The death of a close relative is a well-defined source of stress that will be very stressful, regardless of coping skills or social support.18–20,23 Deaths of children and suicidal deaths of spouses are rated among the most severe sources of stress, as catastrophic life events, by the axis IV of the Diagnostic and Statistical Manual of Mental Disorders, third edition,17 one of the most widely used classification systems of stressful life events. Death of a child was in our study more closely related to early preeclampsia than death of other relatives, and this is in line with this classification system. Furthermore, our findings corroborate those of 3 earlier investigations showing that prenatal exposure to severe negative life events in children (severe illness or death) was associated with a higher risk of giving birth to a child that was preterm,18 extremely preterm, and growth restricted,19 or with a congenital malformation20 than exposure to similar life events in other relatives. The lack of association between the death of a partner and preeclampsia is likely to be attributable to the fact that these losses occurred after placentation, a likely crucial period for the development of preeclampsia.
Potential Explanations for the Association Between the Death of a Relative and Preeclampsia
There may be several explanations for the association between the death of a close family member the year before or during pregnancy and the risk of preeclampsia. It could reflect confounding because of familial and maternal health-related28 and sociodemographic characteristics. Nevertheless, adjustment for sociodemographic factors and for familial and/or maternal cardiovascular, metabolic, or renal diseases did not eliminate the relation between bereavement of any relative and preeclampsia. Similarly, a link between the loss of a child and early preeclampsia was observed after excluding women with a record of a placental dysfunction disorder in a previous pregnancy.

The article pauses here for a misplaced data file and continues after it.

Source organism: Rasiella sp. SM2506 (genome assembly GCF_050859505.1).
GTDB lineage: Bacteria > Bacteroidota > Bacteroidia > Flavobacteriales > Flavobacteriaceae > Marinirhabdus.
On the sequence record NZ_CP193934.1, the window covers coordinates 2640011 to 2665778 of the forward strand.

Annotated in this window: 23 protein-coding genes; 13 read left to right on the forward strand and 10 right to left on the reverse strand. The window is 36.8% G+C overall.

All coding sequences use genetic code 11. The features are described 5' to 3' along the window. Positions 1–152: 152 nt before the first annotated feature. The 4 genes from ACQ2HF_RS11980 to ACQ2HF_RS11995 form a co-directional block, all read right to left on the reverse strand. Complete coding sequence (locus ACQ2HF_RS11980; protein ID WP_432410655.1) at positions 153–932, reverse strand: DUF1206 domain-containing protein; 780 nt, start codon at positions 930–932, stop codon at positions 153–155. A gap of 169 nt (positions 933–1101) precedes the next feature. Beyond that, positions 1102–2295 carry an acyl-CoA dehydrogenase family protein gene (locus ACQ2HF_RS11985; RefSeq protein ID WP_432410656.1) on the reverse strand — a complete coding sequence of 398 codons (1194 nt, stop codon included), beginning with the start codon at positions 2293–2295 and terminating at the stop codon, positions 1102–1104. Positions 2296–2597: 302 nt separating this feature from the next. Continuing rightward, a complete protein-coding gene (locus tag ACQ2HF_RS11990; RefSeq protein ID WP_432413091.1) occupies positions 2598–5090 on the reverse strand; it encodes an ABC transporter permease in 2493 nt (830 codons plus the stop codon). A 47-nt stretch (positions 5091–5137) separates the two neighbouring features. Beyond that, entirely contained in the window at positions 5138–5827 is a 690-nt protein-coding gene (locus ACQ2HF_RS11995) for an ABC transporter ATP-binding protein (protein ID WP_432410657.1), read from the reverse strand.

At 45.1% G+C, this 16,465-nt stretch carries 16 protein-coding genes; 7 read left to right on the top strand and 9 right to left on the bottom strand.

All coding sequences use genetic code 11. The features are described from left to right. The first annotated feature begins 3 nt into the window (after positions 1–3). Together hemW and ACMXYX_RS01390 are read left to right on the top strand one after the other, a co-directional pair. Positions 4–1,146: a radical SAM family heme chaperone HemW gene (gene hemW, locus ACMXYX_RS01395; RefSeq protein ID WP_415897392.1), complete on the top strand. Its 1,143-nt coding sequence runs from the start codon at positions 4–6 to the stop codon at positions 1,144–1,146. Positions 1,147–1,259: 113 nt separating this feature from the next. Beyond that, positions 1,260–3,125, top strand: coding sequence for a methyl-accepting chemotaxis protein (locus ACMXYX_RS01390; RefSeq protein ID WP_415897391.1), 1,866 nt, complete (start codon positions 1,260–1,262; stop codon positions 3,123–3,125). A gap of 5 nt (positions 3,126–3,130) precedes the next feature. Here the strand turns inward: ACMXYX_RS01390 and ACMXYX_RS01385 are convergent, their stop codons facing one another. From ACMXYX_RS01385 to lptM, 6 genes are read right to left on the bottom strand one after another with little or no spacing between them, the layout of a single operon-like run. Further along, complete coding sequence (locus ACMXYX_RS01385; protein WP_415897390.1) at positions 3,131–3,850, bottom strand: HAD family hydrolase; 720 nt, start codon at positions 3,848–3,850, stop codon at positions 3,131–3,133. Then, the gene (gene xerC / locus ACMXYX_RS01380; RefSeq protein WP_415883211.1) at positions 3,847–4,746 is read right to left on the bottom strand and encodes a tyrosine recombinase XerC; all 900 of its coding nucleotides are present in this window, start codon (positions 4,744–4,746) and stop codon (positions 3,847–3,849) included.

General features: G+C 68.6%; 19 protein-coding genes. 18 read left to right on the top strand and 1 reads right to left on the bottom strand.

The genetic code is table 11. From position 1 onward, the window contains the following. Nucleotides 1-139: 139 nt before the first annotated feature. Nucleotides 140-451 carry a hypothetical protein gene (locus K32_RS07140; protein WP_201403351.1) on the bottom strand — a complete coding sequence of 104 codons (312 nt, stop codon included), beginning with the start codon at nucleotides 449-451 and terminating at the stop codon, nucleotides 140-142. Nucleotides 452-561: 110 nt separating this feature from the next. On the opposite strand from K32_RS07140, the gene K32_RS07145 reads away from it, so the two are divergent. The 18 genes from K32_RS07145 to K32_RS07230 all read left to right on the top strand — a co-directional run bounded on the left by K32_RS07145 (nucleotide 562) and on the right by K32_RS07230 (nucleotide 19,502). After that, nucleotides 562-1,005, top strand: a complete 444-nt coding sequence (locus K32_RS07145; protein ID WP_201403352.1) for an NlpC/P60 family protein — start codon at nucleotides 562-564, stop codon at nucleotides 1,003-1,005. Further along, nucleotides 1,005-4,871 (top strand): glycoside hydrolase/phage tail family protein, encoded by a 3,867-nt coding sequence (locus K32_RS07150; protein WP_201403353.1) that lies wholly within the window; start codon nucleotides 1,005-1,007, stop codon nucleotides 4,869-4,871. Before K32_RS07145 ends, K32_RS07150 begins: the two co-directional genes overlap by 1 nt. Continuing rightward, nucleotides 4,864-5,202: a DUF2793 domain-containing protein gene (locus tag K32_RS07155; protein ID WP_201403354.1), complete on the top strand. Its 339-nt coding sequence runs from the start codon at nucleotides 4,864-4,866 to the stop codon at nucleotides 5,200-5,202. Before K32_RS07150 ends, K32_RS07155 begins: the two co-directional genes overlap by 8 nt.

Our finding that the increased preeclampsia risk was confined to exposure in the 6 months before or the first trimester of pregnancy indicates that the timing of the loss is important and may suggest that psychosocial stress after a relative’s death, particularly death of a child, could affect placentation and early placental development. This is supported by the result that losses during this period were more closely associated with early preeclampsia than with late preeclampsia. Poor placentation is considered to be important primarily in preeclampsia with early onset, whereas late-onset preeclampsia may be more closely related to maternal metabolic and cardiovascular risk factors.1,29 Our findings are thus consistent with 2 previous investigations, suggesting that exposure to severe life events shortly before pregnancy is more strongly associated with 2 other disorders related to poor placentation, preterm birth18 and extremely preterm birth combined with fetal growth restriction,19 than exposure in other periods. However, other studies have not found evidence for a difference in the risk of fetal growth restriction30 or of stillbirth,23 according to the time of exposure. The explanation for our finding that only natural deaths were associated with preeclampsia might also be related to the timing of stress.20,23 Severe diseases will usually precede natural deaths; thus stress is likely to have affected pregnancies of women exposed to such losses for a longer time period, possibly during the sensitive period of placental development.20,23
The pathways through which stress could affect placentation and increase preeclampsia risk are not well understood. Plausible mechanisms involve the chronic activation of the hypothalamus–pituitary–adrenal system, subsequent sleep disturbances, anxiety, and depressive symptoms; these may induce vasoconstriction, adverse immune7,8 and coagulatory31 changes, and altered utero-placental blood flow.23 Reduced or intermittent blood flow to the placenta29 may cause oxidative stress and an excessive release of placental factors in the maternal circulation2,29; these promote endothelial dysfunction, proinflammatory activity, and blood pressure surges.2,29 The systemic inflammation and the blood pressure elevation induced by placental dysfunction may be further enhanced by the direct adverse effect of stress,7,8 disturbed sleep,32 and mood disorders33 on immune (increase in proinflammatory activity and vulnerability to infections)34 and metabolic activities.35
Strengths and Limitations